The House That Dripped Blood
Christian McLaughlin, a Los Angeles-based TV writer/producer and the self-described “poster concierge” behind the online movie poster store WestgateGallery.com, is my new best friend. We’ve never actually met in person, but I do enjoy knowing that someone is out there who is impossible for ME to stump. Everything I mention to him over email, he already knows about. I suggested, for instance, that he watch the utterly batshit insane British soap opera Footballers Wives. Not only had he already seen all the episodes—and the spinoff series—he was pals with one of the cast members. Then he told me about a newer “women in prison” show from the same producers called Bad Girls that I’d never even heard of, and co-starring the main “evil bitch” actress from Footballers Wives as the same character she’d played in that earlier series who was now in prison!!! I sent him a link to an eBay listing for a poster for an Andy Warhol movie with Karl Lagerfeld and Patti D’Arbanville from 1973 that had somehow completley slipped by me and not only did he know all about it, he was selling the poster in his store.
He also had a perfectly plausible explanation for this. You see what I mean about him being hard to stump? And how many conversations have YOU had IRL recently about Barbara Bouchet, Tina Aumont or Andy Milligan?
I asked Christian to pen a guest post for DM about how he got started collecting movie posters and about why he’s now selling his incredible collection. This is what he sent me:
“OBSESSION” and “HOARDING” are such ugly words. So let’s pretend they don’t apply here. I was three years old when I scored my first movie poster (The House That Dripped Blood US 1 sheet), a freebie—but when you’re three, what isn’t? My favorite stop on the frequent walks with my grandfather in Fort Kent, ME, was the Century Theatre, where I’d stare at the two posters (Now Playing & Next Attraction) on display in glass cases outside the box office, lingering as long as possible whenever there was horror involved. I was so taken by the one-sheet cooked up by Cinerama Releasing Corp for a British anthology chiller starring Peter Cushing & Ingrid Pitt, I’m told I requested extra walks for a few bonus peeps at its lurid majesty, which features a long-haired beauty, the middle third of her face a toothy swath of bare skull, holding a man’s severed head on a tray. One fateful afternoon on what had to be one of the final days of the run, theatre-owner Gilberte spotted us and came out to greet her dear friend (my grandfather) and his unnervingly precocious towheaded, rambling companion (me). Apparently I then asked if I could have the poster when she was done with it. Charmed or shocked, or both, she said yes, and soon after delivered this treasure to my grandparents’ door, thoughtfully enclosed in a stiff cardboard envelope, wrapped in a thin blue plastic shopping bag.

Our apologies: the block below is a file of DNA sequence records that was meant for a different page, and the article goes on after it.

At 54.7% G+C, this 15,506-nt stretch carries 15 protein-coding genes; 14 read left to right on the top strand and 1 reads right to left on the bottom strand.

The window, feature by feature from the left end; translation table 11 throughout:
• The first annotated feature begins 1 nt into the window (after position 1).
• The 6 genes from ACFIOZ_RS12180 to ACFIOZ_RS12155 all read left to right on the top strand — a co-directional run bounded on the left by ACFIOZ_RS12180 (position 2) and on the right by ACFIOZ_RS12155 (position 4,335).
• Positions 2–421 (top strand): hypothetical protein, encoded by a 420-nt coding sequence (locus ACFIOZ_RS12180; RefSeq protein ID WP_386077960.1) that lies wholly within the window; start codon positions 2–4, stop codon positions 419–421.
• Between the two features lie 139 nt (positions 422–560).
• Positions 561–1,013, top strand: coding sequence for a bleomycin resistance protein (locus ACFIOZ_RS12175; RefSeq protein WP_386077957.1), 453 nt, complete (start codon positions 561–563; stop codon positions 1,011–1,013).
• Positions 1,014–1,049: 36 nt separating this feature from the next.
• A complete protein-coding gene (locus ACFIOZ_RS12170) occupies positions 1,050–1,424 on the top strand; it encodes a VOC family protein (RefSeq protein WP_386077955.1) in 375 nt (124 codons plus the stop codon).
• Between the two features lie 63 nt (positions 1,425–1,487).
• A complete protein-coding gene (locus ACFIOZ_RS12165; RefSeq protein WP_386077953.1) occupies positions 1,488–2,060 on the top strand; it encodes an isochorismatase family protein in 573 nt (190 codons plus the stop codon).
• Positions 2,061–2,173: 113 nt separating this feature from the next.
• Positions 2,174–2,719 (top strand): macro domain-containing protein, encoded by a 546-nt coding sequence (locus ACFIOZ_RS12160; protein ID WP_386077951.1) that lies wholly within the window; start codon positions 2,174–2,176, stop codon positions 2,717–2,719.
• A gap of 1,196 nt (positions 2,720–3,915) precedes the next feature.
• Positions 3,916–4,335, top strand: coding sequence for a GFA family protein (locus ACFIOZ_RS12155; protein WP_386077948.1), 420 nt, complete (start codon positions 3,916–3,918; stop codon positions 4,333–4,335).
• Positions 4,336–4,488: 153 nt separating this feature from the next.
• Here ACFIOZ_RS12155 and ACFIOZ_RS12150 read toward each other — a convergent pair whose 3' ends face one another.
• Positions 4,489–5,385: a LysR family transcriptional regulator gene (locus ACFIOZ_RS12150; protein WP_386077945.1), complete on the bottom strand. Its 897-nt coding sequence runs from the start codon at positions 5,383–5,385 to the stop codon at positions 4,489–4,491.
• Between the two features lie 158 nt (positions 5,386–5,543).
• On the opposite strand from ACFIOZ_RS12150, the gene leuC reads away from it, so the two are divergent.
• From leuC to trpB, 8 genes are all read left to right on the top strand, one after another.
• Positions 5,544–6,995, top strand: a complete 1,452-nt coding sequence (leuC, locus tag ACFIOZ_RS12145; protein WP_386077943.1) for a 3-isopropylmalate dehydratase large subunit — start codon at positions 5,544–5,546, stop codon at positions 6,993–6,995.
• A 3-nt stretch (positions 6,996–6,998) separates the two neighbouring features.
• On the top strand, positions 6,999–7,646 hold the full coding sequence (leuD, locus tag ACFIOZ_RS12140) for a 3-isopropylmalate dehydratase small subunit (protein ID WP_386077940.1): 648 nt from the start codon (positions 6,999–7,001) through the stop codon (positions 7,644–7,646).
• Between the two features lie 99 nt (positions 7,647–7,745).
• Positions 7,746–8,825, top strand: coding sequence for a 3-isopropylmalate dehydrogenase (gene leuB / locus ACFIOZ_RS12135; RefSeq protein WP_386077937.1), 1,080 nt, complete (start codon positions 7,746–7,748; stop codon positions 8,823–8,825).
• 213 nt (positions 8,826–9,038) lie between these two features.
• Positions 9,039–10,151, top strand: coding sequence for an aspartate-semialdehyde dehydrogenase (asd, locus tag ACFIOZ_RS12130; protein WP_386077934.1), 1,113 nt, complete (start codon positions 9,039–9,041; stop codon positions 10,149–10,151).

Dissolve to Hollywood, California, 43 years later. I still owned that poster—and roughly 2999 others. My taste for horror was completely intact, but it had broadened to encompass all manner of salacious and macabre pieces of original movie art from a dozen countries, ranging from 13"x18” French petites to a ten by five foot 6-panel Italian billboard for the spectacularly sleazy 1975 Giallo trash epic Strip Nude For Your Killer (which I had foraged piece by piece from a mouse-infested pit of paper beneath a Roman antique shop in the shadow of the fun-hating cinephobic Vatican itself). Finally allowing myself to splurge on linen-backing and archival framing to display the billboard and nine other large-format Italian Giallo posters with the panache they deserved, I had a moment of clarity while narrowing my Top 50 down to the ten I could fit on my home and office walls: I could have five homes, two offices and an unlimited restoration and framing budget and I’d barely make a dent in this outrageously massive, meticulously archived collection. 3000 movie posters?! I was out of my fucking mind.
The only sins I believe in were the ones overheated copywriters brazenly trumpeted across hundreds of these very posters, but if I’d remained in Fort Kent long enough for the Catholic church to wash my brain to their strict local cleanliness standard, I’d have a new sin for the popular Mortal category—- allowing these amazing, beautiful pieces of Pop Art to languish in storage, when they all belong on walls, rolled-out or completely unfolded, to be enjoyed daily by like-minded connoisseurs of the salacious and the macabre. Like one of those no-kill pet shelters everyone with a heart should lavish with donations, I was determined to find good, loving homes for all of them. (And attempt to recoup a reasonable return on my what-I’m-too-terrified- to-actually-calculate-but-must-be-high-six-figures-minimum investment.) So, two years ago, with the brilliance of friends/design-photography mavens Paul Ahern, Barry Morse & Beth Hall, WestgateGallery.com was born. Named after my childhood porn theatre in Bangor, ME, whose painfully cropped ads in the local paper were my entree into the delectable poster paradise of the XXX Golden Age, this webstore answers Stevie Nicks’ question in a certain chart-topping Fleetwood Mac song:
“Do you have any dreams you’d like to sell?”
Yes, Stevie, I do. And through December 24, they’re all 40% off!
Christian McLaughlin, poster conceierge
Here’s a selection of the posters for sale at WestgateGallery. This gallery is sort of a “beloved cult films 101” overview. If you’re looking for Giallo or golden age of porn posters, there are separate posts for those genres.
Many more after the jump…